A self-operating broadband spectrometer on a droplet
Authors: Malara P., Giorgini A., Avino S., Di Sarno V., Aiello R., Maddaloni P., De Natale P., Gagliardi G.
Autors Affiliation: Consiglio Nazionale delle Ricerche, Istituto Nazionale di Ottica (INO), via Campi Flegrei 34, 80078 Pozzuoli, Naples, Italy; Consiglio Nazionale delle Ricerche, Istituto Nazionale di Ottica (INO), Largo E. Fermi 6, 50125 Firenze, Italy
Abstract: Small-scale Fourier transform spectrometers are rapidly revolutionizing infrared spectro-chemical analysis, enabling on-site and remote sensing applications that were hardly imaginable just few years ago. While most devices reported to date rely on advanced photonic integration technologies, here we demonstrate a miniaturization strategy which harnesses unforced mechanisms, such as the evaporation of a liquid droplet on a partially reflective substrate. Based on this principle, we describe a self-operating optofluidic spectrometer and the analysis method to retrieve consistent spectral information in spite of the intrinsically non-reproducible droplet formation and evaporation dynamics. We experimentally realize the device on the tip of an optical fiber and demonstrate quantitative measurements of gas absorption with a 2.6 nm resolution, in a 100 s acquisition time, over the 250 nm span allowed by our setup’s components. A direct comparison with a commercial optical analyzer clearly points out that a simple evaporating droplet can be an efficient small-scale, inexpensive spectrometer, competitive with the most advanced integrated photonic devices. Compact spectrometers can be useful in many applications and many sophisticated architectures have been proposed. In this work, the authors show that with an evaporating droplet on a fiber tip, spectrometry can be robustly and accurately performed with a simple and passive microfluidic system.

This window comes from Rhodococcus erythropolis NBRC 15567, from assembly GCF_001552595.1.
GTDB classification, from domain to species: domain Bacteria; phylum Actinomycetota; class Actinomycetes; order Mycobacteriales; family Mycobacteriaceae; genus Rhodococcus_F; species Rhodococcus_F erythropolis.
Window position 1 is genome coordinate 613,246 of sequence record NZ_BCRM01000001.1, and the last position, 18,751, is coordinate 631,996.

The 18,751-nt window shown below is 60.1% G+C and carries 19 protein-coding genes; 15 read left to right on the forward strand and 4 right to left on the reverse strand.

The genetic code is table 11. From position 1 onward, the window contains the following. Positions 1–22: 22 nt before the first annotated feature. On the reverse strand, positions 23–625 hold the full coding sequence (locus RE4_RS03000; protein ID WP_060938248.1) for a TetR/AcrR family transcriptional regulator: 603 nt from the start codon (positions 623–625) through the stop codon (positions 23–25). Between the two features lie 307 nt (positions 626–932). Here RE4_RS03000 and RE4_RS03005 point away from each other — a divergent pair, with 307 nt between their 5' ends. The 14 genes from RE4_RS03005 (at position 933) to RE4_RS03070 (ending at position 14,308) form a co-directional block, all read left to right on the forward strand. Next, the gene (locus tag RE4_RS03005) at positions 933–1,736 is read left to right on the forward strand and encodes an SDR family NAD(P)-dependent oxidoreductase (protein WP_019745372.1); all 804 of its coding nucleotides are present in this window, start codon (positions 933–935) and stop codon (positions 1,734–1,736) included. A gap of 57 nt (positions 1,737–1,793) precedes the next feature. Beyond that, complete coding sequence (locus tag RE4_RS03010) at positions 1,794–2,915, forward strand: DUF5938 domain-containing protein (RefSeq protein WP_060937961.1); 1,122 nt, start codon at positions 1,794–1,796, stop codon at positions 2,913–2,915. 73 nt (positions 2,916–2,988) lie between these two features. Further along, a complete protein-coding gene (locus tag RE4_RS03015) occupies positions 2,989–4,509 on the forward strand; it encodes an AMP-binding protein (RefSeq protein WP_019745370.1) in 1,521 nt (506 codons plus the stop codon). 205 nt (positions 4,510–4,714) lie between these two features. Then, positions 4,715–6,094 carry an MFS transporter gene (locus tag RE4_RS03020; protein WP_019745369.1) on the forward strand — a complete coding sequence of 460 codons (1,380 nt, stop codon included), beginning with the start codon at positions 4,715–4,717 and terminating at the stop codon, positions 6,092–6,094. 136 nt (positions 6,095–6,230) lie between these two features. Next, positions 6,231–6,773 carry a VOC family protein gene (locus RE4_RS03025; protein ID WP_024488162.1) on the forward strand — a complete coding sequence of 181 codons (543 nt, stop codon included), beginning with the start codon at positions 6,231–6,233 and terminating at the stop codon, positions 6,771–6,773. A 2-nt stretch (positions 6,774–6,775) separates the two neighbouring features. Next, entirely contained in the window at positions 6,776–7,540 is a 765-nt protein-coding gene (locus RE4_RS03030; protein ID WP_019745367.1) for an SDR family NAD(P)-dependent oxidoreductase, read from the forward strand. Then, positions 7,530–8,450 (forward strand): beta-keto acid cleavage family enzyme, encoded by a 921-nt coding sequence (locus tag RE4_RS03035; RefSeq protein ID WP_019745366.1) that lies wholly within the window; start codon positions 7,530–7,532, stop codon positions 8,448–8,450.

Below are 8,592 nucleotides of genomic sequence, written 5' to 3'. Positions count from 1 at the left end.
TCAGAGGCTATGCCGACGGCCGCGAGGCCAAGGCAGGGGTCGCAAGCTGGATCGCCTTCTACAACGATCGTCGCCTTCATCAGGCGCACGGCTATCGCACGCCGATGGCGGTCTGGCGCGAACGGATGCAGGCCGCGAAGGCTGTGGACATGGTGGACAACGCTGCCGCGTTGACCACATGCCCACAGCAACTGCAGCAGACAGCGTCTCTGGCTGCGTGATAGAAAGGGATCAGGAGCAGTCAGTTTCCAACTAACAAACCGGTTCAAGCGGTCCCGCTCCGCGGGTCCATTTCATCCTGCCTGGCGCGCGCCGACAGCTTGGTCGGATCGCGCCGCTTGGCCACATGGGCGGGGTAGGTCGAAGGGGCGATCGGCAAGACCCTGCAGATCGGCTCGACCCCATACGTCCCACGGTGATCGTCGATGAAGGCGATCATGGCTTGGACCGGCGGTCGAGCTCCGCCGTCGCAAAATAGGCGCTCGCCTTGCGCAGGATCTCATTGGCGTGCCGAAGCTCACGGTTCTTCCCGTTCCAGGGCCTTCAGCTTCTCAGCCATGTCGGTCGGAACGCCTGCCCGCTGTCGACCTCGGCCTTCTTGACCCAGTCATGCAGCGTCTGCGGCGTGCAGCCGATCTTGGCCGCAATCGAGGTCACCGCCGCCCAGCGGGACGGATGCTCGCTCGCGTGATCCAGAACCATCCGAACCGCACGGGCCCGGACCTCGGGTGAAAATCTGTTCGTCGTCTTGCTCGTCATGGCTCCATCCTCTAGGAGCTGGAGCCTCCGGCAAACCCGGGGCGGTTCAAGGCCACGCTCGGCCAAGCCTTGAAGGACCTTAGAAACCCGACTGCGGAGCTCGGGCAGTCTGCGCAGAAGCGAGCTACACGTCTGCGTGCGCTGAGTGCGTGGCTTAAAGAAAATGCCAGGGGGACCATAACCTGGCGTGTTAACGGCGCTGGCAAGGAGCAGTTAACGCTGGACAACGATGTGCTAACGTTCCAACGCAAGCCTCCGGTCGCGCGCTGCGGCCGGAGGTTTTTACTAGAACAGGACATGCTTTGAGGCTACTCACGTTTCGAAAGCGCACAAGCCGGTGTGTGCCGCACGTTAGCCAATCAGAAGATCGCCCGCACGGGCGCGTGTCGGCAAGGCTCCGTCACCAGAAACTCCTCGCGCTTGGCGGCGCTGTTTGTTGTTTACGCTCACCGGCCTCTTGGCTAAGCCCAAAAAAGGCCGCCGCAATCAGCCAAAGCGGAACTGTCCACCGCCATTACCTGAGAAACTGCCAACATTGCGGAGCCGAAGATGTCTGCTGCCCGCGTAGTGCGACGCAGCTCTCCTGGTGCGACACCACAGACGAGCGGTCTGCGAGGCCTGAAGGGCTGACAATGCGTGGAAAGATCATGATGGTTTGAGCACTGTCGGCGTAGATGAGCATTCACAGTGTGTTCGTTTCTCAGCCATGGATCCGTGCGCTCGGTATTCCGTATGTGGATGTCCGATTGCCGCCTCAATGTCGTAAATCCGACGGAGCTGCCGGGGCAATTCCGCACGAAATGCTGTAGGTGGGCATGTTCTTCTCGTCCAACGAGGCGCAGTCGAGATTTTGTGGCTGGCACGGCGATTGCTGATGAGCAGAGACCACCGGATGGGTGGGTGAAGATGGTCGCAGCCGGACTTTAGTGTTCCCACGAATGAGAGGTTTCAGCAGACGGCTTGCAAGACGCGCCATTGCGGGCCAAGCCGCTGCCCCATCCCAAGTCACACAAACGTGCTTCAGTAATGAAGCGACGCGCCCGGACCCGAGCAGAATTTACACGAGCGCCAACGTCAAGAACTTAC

Journal/Review: NATURE COMMUNICATIONS
Volume: 11 (1) Pages from: 2263-1 to: 2263-5